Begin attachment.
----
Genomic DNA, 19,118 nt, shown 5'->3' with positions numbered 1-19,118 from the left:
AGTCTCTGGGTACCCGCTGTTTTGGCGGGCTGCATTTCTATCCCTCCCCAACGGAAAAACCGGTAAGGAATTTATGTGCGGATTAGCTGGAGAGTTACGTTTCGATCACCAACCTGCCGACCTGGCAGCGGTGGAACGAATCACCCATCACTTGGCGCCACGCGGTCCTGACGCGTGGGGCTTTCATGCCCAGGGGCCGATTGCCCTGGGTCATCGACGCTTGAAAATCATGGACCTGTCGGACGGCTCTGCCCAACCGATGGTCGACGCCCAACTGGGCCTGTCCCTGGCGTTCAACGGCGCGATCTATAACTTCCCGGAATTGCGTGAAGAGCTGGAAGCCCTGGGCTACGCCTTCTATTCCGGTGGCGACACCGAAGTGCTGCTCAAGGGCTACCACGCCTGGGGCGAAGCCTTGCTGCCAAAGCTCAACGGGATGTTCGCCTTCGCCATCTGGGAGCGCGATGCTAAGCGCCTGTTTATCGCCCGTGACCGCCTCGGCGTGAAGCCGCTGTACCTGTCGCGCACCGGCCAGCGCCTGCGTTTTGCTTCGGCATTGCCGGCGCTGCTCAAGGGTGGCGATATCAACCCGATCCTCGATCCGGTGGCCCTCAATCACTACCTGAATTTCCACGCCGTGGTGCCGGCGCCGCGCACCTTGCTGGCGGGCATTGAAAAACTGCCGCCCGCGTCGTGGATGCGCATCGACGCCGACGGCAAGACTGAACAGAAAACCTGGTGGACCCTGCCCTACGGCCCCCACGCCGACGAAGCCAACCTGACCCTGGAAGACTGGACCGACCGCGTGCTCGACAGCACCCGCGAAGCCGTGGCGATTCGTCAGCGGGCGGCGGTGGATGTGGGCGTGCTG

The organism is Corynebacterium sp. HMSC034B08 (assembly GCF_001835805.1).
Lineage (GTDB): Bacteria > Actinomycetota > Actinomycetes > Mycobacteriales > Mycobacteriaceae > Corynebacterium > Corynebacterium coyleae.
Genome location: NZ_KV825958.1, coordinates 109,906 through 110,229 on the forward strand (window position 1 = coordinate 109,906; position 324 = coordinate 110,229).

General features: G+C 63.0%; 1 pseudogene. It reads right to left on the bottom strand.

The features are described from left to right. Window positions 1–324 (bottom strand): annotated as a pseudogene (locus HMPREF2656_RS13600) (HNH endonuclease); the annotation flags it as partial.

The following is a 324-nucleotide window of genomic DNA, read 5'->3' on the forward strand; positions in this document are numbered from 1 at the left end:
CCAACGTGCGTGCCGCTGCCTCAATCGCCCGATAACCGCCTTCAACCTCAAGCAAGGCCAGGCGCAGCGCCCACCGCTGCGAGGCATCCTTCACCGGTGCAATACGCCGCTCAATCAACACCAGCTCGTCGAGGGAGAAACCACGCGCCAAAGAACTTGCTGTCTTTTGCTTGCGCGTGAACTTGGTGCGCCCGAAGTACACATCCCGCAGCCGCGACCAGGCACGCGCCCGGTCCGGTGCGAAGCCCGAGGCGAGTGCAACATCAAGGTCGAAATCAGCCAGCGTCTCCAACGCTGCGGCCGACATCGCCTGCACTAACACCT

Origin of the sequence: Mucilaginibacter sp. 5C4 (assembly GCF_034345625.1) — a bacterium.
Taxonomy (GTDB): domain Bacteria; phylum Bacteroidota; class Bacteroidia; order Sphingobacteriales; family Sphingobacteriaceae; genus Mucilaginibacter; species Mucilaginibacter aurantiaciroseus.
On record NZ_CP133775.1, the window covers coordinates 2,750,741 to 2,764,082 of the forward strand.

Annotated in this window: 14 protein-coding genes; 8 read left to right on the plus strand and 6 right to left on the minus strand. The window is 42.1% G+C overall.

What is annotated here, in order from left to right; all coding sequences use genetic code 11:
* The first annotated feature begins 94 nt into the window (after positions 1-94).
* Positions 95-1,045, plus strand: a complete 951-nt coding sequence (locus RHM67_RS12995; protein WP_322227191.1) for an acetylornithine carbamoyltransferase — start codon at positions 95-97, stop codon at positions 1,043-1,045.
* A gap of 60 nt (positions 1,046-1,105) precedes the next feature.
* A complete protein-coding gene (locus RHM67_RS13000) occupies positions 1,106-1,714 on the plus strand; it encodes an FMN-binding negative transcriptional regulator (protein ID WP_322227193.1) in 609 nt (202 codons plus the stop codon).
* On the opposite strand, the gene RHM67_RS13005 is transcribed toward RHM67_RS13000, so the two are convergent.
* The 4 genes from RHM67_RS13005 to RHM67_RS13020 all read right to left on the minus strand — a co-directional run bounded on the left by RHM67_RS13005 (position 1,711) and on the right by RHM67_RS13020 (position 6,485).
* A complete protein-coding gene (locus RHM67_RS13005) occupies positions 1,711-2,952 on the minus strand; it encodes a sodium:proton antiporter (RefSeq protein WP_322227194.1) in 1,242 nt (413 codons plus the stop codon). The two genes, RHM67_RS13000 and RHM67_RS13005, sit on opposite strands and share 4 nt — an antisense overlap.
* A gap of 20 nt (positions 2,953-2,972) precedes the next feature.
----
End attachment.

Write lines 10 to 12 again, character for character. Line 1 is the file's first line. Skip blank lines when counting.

Origin of the sequence: Mucilaginibacter sp. 5C4 (assembly GCF_034345625.1) — a bacterium.
Taxonomy (GTDB): domain Bacteria; phylum Bacteroidota; class Bacteroidia; order Sphingobacteriales; family Sphingobacteriaceae; genus Mucilaginibacter; species Mucilaginibacter aurantiaciroseus.
On record NZ_CP133775.1, the window covers coordinates 2,750,741 to 2,764,082 of the forward strand.